Facebook is where many people get their news. But it is not designed for that. It is designed to build identity.
— David Cohn (@Digidave) November 21, 2016
The “News Feed” on Facebook is a misnomer.
Yes, “news” does make up the content, either produced by an organization or individual, but the spirit of the “news feed” is actually fleeting glances into people’s personalities and values.
THIS POST IS TIM TELLING THE WORLD ABOUT HIMSELF
When I see content shared by a friend, I am not first learning about the world, I am primarily learning about my friend. Facts don’t matter. Truth does. Tim’s truth. Tim’s view of the world. He is sharing it. His truth may be based on facts. It might not be. But that doesn’t matter, because Facebook is not designed to be a source of facts or news, it is designed to be a social setting where personal identity, values and truths are shared.
Media is the clay of your identity, your truth.
We use media to project who we are. What we value. It's more about constructing an image of ourselves, not the world.
— David Cohn (@Digidave) November 21, 2016
This is at the heart of the social distribution strategy that has raged through the journalism industry over the last few years. The secret to Buzzfeed and other “viral” content is that the stories aren’t written for an initial audience, they are written for that audience’s friends.
The headline isn’t meant to inform somebody about the world. The headline is a tool to be used by a person to inform others about who they are. “This is me” they say when they share that headline. “This is what I believe. This shows what tribe I belong to.”
It is virtue signaling. It is truth telling about you. It is an opportunity to have water cooler talk at scale. We construct a digital identity on Facebook, because that is what the platform is designed to do. All acts center around identity creation and networking. The entire news industry changed its strategy to accommodate this practice.
Here’s a not too uncommon video. “Americans Try Latino Sodas.”medium.com
And now that industry is confused because it finds itself competing with fake content…. which does the job of virtue signaling, truth telling (different from facts) and identity creation even better.
News can be social. But social can’t be news.
Digg, Reddit and others are “social news sites.” News is at the center of the community. Identity comes second and in relation to news. The “front page” of the old Digg or any Subreddit is a communal value. The communal value is related entirely to news and information. Communities like these have a self-correcting mechanism for facts and a respect for nuanced truth (even if a truth cannot be known, there is an aspiration for truth through comments, argumentation, etc. It is not designed to be futile like changing somebody’s identity might be).
There is a way to make news social. Most examples we’ve seen of it require a socially constructed shared experience. Think Wikipedia.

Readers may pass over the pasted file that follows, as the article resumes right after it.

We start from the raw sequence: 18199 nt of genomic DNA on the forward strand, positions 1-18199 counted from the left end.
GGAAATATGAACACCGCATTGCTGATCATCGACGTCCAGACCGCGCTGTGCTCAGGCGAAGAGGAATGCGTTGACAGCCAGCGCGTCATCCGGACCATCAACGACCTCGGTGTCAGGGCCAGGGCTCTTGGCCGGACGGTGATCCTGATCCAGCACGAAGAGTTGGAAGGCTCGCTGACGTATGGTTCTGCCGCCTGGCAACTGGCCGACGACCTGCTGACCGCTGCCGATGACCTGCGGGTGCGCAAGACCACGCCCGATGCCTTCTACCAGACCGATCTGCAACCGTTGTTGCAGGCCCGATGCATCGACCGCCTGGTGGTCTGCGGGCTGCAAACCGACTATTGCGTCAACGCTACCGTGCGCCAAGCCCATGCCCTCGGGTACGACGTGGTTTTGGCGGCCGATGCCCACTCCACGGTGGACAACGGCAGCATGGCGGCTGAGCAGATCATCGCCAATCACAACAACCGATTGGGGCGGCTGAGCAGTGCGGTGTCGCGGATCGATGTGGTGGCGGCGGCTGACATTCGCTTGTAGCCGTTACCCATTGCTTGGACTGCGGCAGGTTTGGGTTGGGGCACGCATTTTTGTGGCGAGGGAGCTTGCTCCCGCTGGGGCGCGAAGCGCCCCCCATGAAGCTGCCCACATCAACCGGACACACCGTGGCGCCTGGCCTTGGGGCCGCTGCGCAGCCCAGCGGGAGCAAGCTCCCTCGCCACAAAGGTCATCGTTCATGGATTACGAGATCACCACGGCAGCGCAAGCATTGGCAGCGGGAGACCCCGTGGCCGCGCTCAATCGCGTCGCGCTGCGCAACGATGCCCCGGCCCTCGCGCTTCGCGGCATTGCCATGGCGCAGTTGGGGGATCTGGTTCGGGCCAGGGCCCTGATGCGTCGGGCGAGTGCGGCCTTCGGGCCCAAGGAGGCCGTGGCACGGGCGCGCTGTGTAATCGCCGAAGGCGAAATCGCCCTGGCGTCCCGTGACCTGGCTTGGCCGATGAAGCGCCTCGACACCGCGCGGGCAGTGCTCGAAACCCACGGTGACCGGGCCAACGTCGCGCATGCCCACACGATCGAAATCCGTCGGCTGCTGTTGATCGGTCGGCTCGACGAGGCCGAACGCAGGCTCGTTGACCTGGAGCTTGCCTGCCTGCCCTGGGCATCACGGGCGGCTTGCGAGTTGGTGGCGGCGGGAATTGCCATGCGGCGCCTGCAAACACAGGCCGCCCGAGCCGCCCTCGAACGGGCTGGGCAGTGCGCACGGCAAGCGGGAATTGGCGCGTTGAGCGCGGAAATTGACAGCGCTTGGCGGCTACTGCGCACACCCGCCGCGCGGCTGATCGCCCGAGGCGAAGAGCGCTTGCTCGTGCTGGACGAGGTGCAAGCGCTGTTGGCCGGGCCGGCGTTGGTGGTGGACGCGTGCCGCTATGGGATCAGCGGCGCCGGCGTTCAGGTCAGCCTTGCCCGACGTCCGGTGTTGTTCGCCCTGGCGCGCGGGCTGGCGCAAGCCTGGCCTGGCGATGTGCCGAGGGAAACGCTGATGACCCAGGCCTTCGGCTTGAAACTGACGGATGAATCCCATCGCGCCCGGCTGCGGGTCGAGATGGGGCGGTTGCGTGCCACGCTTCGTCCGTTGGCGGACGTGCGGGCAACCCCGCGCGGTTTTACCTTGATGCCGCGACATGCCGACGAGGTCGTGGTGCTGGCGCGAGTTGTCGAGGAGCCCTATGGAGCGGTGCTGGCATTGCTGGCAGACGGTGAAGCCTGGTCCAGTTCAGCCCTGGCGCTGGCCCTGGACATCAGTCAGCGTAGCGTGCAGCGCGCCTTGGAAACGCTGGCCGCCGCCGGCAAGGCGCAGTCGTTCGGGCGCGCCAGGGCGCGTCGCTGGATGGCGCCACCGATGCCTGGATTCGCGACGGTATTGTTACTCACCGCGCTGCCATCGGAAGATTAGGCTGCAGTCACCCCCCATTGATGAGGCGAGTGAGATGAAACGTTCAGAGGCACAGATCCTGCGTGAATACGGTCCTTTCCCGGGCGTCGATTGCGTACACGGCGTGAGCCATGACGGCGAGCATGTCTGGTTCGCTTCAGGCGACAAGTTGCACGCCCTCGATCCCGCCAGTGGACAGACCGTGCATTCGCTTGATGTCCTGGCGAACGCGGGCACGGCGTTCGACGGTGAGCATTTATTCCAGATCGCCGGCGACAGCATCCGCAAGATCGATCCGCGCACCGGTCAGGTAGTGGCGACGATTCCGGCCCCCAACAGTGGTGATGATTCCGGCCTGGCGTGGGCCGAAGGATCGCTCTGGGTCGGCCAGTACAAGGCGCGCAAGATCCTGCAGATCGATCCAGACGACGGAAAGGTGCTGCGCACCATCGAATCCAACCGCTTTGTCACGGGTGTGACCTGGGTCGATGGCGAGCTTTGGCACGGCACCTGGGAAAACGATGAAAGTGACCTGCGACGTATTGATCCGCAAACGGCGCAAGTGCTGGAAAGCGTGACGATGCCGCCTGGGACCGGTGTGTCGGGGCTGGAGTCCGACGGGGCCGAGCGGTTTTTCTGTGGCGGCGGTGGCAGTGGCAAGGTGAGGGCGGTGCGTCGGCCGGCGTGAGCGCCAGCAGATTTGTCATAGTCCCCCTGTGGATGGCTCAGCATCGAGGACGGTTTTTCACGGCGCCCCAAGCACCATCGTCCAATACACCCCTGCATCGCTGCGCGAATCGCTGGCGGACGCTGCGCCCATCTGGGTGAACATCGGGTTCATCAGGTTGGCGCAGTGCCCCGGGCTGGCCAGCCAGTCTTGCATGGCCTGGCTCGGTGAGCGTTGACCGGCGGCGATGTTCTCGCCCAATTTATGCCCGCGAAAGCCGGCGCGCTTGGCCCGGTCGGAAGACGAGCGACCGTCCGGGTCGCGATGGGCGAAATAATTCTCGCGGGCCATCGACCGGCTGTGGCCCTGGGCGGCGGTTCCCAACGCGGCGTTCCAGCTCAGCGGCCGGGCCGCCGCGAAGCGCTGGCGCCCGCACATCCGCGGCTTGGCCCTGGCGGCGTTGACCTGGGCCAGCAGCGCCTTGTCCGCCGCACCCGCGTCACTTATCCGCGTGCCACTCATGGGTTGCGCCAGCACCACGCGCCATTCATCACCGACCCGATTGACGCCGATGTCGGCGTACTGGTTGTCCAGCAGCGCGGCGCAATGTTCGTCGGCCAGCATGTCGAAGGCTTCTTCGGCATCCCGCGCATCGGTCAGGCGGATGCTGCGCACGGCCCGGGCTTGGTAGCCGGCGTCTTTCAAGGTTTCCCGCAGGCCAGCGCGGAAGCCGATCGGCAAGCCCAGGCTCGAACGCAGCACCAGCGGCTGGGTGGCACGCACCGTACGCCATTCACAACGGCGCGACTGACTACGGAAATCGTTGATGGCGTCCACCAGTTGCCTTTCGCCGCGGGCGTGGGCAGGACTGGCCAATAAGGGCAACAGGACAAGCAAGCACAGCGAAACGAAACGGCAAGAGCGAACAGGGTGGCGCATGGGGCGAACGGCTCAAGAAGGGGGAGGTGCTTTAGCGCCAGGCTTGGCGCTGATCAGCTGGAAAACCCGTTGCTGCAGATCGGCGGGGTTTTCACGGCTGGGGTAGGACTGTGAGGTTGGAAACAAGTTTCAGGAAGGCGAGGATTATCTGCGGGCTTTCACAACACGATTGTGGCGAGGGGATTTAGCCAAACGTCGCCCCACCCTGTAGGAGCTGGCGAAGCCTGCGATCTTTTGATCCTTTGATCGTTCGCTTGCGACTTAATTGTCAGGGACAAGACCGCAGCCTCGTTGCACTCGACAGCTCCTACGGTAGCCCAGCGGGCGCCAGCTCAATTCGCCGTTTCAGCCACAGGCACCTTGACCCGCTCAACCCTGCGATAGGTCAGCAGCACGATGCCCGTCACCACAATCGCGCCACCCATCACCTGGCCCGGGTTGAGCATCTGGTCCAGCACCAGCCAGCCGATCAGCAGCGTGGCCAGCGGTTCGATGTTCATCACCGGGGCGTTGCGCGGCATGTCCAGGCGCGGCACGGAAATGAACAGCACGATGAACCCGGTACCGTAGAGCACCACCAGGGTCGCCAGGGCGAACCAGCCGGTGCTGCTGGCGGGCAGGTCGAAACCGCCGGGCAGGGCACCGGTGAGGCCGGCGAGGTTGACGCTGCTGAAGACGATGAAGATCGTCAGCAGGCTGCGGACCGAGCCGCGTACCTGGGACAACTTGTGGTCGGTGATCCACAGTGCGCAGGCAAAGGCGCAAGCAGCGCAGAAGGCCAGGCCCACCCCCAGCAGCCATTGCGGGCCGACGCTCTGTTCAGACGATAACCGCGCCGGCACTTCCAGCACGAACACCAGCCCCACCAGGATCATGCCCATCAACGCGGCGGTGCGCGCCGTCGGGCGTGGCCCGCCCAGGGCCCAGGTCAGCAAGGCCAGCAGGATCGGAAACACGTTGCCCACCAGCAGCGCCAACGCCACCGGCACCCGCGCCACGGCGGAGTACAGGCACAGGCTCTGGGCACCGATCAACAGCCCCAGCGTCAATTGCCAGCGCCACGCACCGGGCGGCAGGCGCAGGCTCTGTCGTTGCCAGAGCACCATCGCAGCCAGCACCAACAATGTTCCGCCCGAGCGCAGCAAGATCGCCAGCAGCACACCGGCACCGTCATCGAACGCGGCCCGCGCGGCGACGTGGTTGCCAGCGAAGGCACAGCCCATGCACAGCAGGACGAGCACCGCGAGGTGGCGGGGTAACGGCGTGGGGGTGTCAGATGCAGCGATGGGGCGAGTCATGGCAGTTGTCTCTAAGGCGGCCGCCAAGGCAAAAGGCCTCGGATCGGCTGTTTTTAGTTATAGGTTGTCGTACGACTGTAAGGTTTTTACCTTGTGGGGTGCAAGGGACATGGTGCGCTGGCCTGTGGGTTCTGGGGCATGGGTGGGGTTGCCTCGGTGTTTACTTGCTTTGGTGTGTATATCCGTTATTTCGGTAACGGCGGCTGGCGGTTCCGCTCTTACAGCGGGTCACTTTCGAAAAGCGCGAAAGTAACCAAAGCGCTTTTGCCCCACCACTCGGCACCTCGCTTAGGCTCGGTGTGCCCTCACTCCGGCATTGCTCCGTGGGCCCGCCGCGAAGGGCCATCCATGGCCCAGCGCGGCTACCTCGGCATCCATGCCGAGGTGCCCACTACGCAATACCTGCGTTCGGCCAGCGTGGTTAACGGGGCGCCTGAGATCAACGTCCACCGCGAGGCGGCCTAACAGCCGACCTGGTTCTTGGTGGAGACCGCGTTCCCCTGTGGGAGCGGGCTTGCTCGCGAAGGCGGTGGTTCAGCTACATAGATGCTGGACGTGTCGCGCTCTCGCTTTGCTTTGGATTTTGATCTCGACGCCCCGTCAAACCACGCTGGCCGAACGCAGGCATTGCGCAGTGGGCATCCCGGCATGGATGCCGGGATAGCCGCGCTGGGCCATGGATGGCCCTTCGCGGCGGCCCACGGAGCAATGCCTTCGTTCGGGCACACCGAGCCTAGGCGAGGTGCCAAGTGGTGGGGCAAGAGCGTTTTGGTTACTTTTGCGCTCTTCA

So news can be social, but can social become a hook around which we get the news?
Every platform has a Dharma in its design. All code is political and destiny.
If you were to take Twitter and Facebook as they are now and drop them into an alien culture with our level of intellect, the same problems would arise. Facebook will have fake content rise to the top, and Twitter will have fake personalities. The problems are inherent. Or perhaps, they aren’t problems at all. They are a result of intentional decisions made to achieve other goals.
There is more to human nature…….
I do not view this problem in a vacuum. It is not new. It is not going away (although it may subside post-election…..maybe) and it is not an easy problem. I fear most of the conversation in the past two weeks are hacking at branches, not roots.
Even this post at its most ambitious is only going further up the branch, suggesting FB’s purpose or design problems are upstream of fake news.
But perhaps there is something even more inherent. Not to a software platform, but to the human software of our brains.
I’ve written before about a tension between Truth and Fact. I keep coming back to it in my mind.
There is a tension in journalism. It is not new — but it is expressing itself in different ways. Like water to fish…blog.digidave.org
There is this belief that if only the facts rose to the top like cream, everyone would be able to agree. But I think that’s too rosey a picture.
Peter Thiel said it best to the press club: He said the media always has taken Trump literally. It never takes him seriously. It’s quite the opposite for Trump voters, argued Thiel:
“I think a lot of the voters who vote for Trump take Trump seriously but not literally. And so when they hear things like the Muslim comment or the wall comment or things like that, the question is not ‘Are you going to build a wall like the Great Wall of China?’ or, you know, ‘How exactly are you going to enforce these tests?’ What they hear is ‘We’re going to have a saner, more sensible immigration policy.’ ‘We’re going to try to figure out how do we strike the right balance between costs and benefits.’ ”
Trump is speaking “truth” even if he isn’t speaking “facts.” The entire criticism lobbed at the “mainstream media” from Trump’s campaign has been about not telling the “truth” even if being “factual.”
Humans are tribal and in the last generation or two we’ve turned political ideologies into tribes. We’ve combined identity with political beliefs. Beliefs used to be malleable. Identity is a much tougher thing to bend. When the two are fused, you end up with dangerous totalitarian beliefs on both the political right and left. This is dangerous. Perhaps Facebook is the least of our worries.